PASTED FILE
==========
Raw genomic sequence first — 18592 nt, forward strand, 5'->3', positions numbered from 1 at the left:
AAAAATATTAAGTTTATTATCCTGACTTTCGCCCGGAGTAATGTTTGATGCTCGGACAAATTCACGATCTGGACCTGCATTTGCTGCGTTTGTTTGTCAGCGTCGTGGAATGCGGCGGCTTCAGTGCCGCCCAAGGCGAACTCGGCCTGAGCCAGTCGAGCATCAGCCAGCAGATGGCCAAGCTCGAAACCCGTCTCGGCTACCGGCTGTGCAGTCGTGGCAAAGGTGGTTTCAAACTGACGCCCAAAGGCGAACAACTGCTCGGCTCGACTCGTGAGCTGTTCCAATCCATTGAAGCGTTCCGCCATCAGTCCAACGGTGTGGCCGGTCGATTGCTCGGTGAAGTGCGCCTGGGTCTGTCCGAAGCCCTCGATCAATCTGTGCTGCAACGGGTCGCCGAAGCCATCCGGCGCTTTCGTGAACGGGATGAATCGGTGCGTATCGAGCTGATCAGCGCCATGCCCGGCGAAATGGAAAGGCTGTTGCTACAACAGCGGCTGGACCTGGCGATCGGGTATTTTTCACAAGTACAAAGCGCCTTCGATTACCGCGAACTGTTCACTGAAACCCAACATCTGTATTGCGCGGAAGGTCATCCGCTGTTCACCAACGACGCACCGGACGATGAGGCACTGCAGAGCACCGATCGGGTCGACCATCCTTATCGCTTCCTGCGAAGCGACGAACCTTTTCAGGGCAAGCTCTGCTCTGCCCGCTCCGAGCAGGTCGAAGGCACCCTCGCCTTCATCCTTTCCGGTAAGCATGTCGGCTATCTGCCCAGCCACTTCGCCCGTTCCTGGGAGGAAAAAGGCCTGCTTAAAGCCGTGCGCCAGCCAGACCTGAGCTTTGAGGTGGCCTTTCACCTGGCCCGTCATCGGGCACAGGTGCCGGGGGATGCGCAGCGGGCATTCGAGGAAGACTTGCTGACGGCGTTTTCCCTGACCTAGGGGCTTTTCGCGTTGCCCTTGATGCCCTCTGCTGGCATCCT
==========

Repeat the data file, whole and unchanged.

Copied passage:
Raw genomic sequence first — 18592 nt, forward strand, 5'->3', positions numbered from 1 at the left:
AAAAATATTAAGTTTATTATCCTGACTTTCGCCCGGAGTAATGTTTGATGCTCGGACAAATTCACGATCTGGACCTGCATTTGCTGCGTTTGTTTGTCAGCGTCGTGGAATGCGGCGGCTTCAGTGCCGCCCAAGGCGAACTCGGCCTGAGCCAGTCGAGCATCAGCCAGCAGATGGCCAAGCTCGAAACCCGTCTCGGCTACCGGCTGTGCAGTCGTGGCAAAGGTGGTTTCAAACTGACGCCCAAAGGCGAACAACTGCTCGGCTCGACTCGTGAGCTGTTCCAATCCATTGAAGCGTTCCGCCATCAGTCCAACGGTGTGGCCGGTCGATTGCTCGGTGAAGTGCGCCTGGGTCTGTCCGAAGCCCTCGATCAATCTGTGCTGCAACGGGTCGCCGAAGCCATCCGGCGCTTTCGTGAACGGGATGAATCGGTGCGTATCGAGCTGATCAGCGCCATGCCCGGCGAAATGGAAAGGCTGTTGCTACAACAGCGGCTGGACCTGGCGATCGGGTATTTTTCACAAGTACAAAGCGCCTTCGATTACCGCGAACTGTTCACTGAAACCCAACATCTGTATTGCGCGGAAGGTCATCCGCTGTTCACCAACGACGCACCGGACGATGAGGCACTGCAGAGCACCGATCGGGTCGACCATCCTTATCGCTTCCTGCGAAGCGACGAACCTTTTCAGGGCAAGCTCTGCTCTGCCCGCTCCGAGCAGGTCGAAGGCACCCTCGCCTTCATCCTTTCCGGTAAGCATGTCGGCTATCTGCCCAGCCACTTCGCCCGTTCCTGGGAGGAAAAAGGCCTGCTTAAAGCCGTGCGCCAGCCAGACCTGAGCTTTGAGGTGGCCTTTCACCTGGCCCGTCATCGGGCACAGGTGCCGGGGGATGCGCAGCGGGCATTCGAGGAAGACTTGCTGACGGCGTTTTCCCTGACCTAGGGGCTTTTCGCGTTGCCCTTGATGCCCTCTGCTGGCATCCT